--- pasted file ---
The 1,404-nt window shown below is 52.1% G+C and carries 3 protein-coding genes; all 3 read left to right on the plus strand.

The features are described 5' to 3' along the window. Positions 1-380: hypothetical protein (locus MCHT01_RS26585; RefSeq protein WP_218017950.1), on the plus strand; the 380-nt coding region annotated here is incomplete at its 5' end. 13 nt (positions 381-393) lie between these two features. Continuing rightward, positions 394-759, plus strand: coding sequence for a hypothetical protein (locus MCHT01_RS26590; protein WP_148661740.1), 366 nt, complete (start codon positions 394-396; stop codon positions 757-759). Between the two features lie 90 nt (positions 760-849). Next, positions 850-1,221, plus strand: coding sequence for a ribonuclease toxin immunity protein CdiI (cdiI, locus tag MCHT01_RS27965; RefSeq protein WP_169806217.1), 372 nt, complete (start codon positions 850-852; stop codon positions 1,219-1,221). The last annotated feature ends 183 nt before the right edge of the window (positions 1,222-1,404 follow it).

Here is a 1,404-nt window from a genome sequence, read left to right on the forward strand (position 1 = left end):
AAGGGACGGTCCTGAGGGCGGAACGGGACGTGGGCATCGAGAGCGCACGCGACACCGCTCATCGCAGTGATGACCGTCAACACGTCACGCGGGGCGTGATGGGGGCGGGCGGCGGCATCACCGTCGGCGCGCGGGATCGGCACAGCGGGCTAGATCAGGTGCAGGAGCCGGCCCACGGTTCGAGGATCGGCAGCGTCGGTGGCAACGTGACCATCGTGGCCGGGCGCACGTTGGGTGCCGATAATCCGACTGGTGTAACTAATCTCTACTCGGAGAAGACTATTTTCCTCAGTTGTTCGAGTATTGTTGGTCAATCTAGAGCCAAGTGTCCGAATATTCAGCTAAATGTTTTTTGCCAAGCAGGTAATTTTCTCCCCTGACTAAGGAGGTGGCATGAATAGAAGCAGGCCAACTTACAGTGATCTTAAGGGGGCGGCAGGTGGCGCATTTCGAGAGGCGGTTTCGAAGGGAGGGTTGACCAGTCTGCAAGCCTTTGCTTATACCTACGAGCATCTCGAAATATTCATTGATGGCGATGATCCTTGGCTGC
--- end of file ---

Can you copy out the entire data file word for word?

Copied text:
The 1,404-nt window shown below is 52.1% G+C and carries 3 protein-coding genes; all 3 read left to right on the plus strand.

The features are described 5' to 3' along the window. Positions 1-380: hypothetical protein (locus MCHT01_RS26585; RefSeq protein WP_218017950.1), on the plus strand; the 380-nt coding region annotated here is incomplete at its 5' end. 13 nt (positions 381-393) lie between these two features. Continuing rightward, positions 394-759, plus strand: coding sequence for a hypothetical protein (locus MCHT01_RS26590; protein WP_148661740.1), 366 nt, complete (start codon positions 394-396; stop codon positions 757-759). Between the two features lie 90 nt (positions 760-849). Next, positions 850-1,221, plus strand: coding sequence for a ribonuclease toxin immunity protein CdiI (cdiI, locus tag MCHT01_RS27965; RefSeq protein WP_169806217.1), 372 nt, complete (start codon positions 850-852; stop codon positions 1,219-1,221). The last annotated feature ends 183 nt before the right edge of the window (positions 1,222-1,404 follow it).

Here is a 1,404-nt window from a genome sequence, read left to right on the forward strand (position 1 = left end):
AAGGGACGGTCCTGAGGGCGGAACGGGACGTGGGCATCGAGAGCGCACGCGACACCGCTCATCGCAGTGATGACCGTCAACACGTCACGCGGGGCGTGATGGGGGCGGGCGGCGGCATCACCGTCGGCGCGCGGGATCGGCACAGCGGGCTAGATCAGGTGCAGGAGCCGGCCCACGGTTCGAGGATCGGCAGCGTCGGTGGCAACGTGACCATCGTGGCCGGGCGCACGTTGGGTGCCGATAATCCGACTGGTGTAACTAATCTCTACTCGGAGAAGACTATTTTCCTCAGTTGTTCGAGTATTGTTGGTCAATCTAGAGCCAAGTGTCCGAATATTCAGCTAAATGTTTTTTGCCAAGCAGGTAATTTTCTCCCCTGACTAAGGAGGTGGCATGAATAGAAGCAGGCCAACTTACAGTGATCTTAAGGGGGCGGCAGGTGGCGCATTTCGAGAGGCGGTTTCGAAGGGAGGGTTGACCAGTCTGCAAGCCTTTGCTTATACCTACGAGCATCTCGAAATATTCATTGATGGCGATGATCCTTGGCTGC